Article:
The sets of relationships elicited through the interaction of the moieties, including same-moiety relationships, provide the substance for Usen Barok social and ritual life. As I have suggested, these relationships, the attendant means of eliciting them—avoidance, respect, and joking—and their generalized expression asmalumandmalili,constitute an ethos, a collectively held and collectively felt motivation and code for the conduct, expression, and experience of social and ritual life. Usen Barok are conscious of the individual performance and experience of this ethos through a social sense of embarrassment, or self-consciousness, which is glossed in Tokpisin as sem (“shame”)...

  12. FIVE A Tadak
    (pp. 99-120)

    The tokpisin termmasalaicovers an astonishing variety of native conceptions, generally “bush spirits” of one sort or another that are associated with particular places. In some cases, however, as among the Barok, and perhaps in New Ireland generally, the term has a much more specific and exclusive application. No one would think of using it with reference to agilam,for instance, even if thegilamwere known to be associated with a particular pothole. Among Barok the termmasalaiis restricted to manifestations and beings that are known in the indigenous language asa na tadak(sing.:a...

  13. SIX Pidik and Power
    (pp. 121-145)

    The “world” or “world view” of the Usen, as well as the generic facility of accomplishing things in the world,a la lolos(Tokpisinpaua ologeta), is something of an unglossable expression or, at best, a realm of possibilities only partially encompassed by human convention. Yet it is understood as the broadest or most extensive field of relations within which human effort accomplishes its ends. Any human enterprise is a realization ofa lolos,requires it, and may be hindered by an adversary’s use of it. Marianne George, who undertook a study of the conceptualization of power at Kokola, reports...

  14. SEVEN The Icon of Containment
    (pp. 146-175)

    Thetaunand the feast in thetaunare two intrinsically related aspects of a single consensual image, which is theconstitutiveimage of Usen Barok culture. Thetaunis essential as the visual matrix of meaning for the feast—not only its setting, but also its icon; not only its container, but also the container of the previously interred dead (the “ancestors”) and of the pigs’ jaws and other carefully preserved relics of previous feasts that lend the weight of precedent and authority to the occasion. A valid feast cannot be held except in ataun,¹ and the feast...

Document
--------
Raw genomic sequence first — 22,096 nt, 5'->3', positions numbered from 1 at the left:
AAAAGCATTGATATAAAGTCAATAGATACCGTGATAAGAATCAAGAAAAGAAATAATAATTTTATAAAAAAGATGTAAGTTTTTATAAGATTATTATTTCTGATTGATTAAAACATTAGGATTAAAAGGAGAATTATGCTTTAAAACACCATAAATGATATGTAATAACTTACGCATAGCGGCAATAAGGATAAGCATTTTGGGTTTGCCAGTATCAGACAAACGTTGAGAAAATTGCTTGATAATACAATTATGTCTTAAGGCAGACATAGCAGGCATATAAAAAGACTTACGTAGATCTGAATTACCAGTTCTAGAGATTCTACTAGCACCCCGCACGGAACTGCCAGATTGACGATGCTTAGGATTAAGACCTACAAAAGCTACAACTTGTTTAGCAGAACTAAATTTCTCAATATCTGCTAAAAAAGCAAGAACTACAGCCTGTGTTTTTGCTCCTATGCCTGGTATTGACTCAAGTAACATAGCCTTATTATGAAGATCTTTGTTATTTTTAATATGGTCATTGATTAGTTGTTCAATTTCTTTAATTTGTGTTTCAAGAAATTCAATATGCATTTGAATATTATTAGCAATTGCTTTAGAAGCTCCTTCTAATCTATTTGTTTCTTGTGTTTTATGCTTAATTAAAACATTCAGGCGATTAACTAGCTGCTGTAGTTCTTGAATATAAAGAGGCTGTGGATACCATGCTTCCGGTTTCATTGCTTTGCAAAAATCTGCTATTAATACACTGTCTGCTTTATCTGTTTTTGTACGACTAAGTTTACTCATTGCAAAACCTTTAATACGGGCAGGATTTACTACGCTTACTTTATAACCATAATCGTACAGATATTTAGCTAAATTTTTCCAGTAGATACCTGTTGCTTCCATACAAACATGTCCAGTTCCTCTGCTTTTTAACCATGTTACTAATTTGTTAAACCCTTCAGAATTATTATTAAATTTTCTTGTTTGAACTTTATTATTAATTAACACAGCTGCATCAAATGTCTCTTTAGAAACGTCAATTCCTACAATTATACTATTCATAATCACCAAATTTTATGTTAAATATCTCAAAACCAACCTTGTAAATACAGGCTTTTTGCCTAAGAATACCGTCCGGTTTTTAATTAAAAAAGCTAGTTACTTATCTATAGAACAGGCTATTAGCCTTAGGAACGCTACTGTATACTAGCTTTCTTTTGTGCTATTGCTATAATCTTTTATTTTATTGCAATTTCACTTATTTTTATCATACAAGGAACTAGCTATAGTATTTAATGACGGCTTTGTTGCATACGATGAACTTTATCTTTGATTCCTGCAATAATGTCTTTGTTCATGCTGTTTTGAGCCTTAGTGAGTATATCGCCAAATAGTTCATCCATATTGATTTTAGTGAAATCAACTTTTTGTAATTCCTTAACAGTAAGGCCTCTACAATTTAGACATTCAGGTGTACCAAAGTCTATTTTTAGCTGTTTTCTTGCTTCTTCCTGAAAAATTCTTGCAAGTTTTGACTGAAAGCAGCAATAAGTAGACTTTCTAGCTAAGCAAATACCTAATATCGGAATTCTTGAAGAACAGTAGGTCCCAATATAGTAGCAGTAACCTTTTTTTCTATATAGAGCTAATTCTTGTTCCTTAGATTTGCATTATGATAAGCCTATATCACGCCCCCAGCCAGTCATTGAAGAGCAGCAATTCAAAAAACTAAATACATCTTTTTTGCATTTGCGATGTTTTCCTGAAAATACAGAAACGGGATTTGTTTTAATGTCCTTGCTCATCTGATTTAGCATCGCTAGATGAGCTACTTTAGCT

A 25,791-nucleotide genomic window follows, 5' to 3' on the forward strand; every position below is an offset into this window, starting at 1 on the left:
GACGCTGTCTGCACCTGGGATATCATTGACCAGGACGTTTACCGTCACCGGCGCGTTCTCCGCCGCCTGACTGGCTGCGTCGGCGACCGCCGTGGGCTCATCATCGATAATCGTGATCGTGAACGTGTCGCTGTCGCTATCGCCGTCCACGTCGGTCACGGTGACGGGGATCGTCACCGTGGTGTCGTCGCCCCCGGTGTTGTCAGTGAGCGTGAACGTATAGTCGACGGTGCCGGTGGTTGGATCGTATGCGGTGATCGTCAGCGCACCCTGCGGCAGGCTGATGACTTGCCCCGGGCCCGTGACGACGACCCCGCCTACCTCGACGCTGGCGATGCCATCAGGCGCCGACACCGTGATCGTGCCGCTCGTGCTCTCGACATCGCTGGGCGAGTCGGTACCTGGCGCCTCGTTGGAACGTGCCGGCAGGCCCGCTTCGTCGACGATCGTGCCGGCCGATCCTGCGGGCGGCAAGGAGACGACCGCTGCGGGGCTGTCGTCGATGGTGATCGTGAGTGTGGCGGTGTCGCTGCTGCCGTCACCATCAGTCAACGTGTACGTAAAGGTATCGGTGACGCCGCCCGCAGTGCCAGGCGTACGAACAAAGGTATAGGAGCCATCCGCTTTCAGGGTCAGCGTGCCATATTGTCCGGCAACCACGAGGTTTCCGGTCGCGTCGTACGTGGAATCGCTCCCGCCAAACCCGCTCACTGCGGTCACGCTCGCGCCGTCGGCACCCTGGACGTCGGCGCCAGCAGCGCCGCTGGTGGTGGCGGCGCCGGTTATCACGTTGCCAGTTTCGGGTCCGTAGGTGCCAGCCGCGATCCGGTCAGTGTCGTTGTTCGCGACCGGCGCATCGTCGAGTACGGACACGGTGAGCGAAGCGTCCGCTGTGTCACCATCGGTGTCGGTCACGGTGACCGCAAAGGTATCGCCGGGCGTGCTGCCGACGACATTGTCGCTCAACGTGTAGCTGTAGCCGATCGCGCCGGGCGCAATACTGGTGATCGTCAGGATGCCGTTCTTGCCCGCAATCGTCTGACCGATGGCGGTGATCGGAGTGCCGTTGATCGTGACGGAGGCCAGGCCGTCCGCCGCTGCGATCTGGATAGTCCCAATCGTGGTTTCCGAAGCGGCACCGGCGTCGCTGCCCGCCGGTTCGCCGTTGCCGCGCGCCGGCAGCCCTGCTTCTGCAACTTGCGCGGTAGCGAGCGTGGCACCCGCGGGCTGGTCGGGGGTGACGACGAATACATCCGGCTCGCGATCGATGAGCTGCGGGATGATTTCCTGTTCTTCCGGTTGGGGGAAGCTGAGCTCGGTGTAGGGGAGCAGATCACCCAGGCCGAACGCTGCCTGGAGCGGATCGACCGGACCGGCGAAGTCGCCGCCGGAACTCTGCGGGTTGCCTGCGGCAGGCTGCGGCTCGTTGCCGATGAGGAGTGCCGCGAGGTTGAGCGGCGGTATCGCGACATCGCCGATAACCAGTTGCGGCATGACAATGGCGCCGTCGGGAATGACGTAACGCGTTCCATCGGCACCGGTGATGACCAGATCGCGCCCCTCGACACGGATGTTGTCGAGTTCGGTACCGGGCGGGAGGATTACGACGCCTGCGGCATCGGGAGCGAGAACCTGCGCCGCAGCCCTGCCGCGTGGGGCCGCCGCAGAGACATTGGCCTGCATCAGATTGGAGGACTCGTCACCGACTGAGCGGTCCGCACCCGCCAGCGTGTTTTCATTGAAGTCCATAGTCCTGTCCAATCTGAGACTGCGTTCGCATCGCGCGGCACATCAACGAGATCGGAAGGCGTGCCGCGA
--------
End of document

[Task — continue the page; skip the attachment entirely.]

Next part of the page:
15. EIGHT Asiwinarong: Preemptive Successorship
    (pp. 176-213)

    As a basic focus of human culture, ethos may be approached theoretically from a number of viewpoints. It was introduced in Chapter 3 as the object of creative elicitation along the lines of Bateson’s “This is play” to emphasize that the most elemental relations of culture may be cogently understood as being continually invented or synthesized out of one another. This is the perspective of “innovation,” of the dialectic creation of iconic symbolizations out of one another that I have explored elsewhere,¹ and that provides a foil for the modern folk tenet of the a priori imposition of order, structure,...

  16. NINE Conclusion
    (pp. 214-222)

    The analysis of cultural meaning, of the interpretive constructions and perceptions that are collectively known and acted upon by the people under study, has become a fairly well-known and accepted anthropological approach. It contrasts in method and theory with other explanatory approaches (such as functionalism) which are concerned to show how indigenous usages operate to fulfill basic human or social needs, constitute a native realization of “enlightened self-interest,” and so forth. In its primitive stages, the study of indigenous meaning did in fact borrow an explanatory rhetoric from functionalism, attempting to show how certain meaningful constructions helped to integrate the...

  17. APPENDIX: Reciprocity and the Orong
    (pp. 223-226)
    (pp. 227-230)
    (pp. 231-234)
  20. INDEX
    (pp. 235-238)
  21. Back Matter
    (pp. 239-239)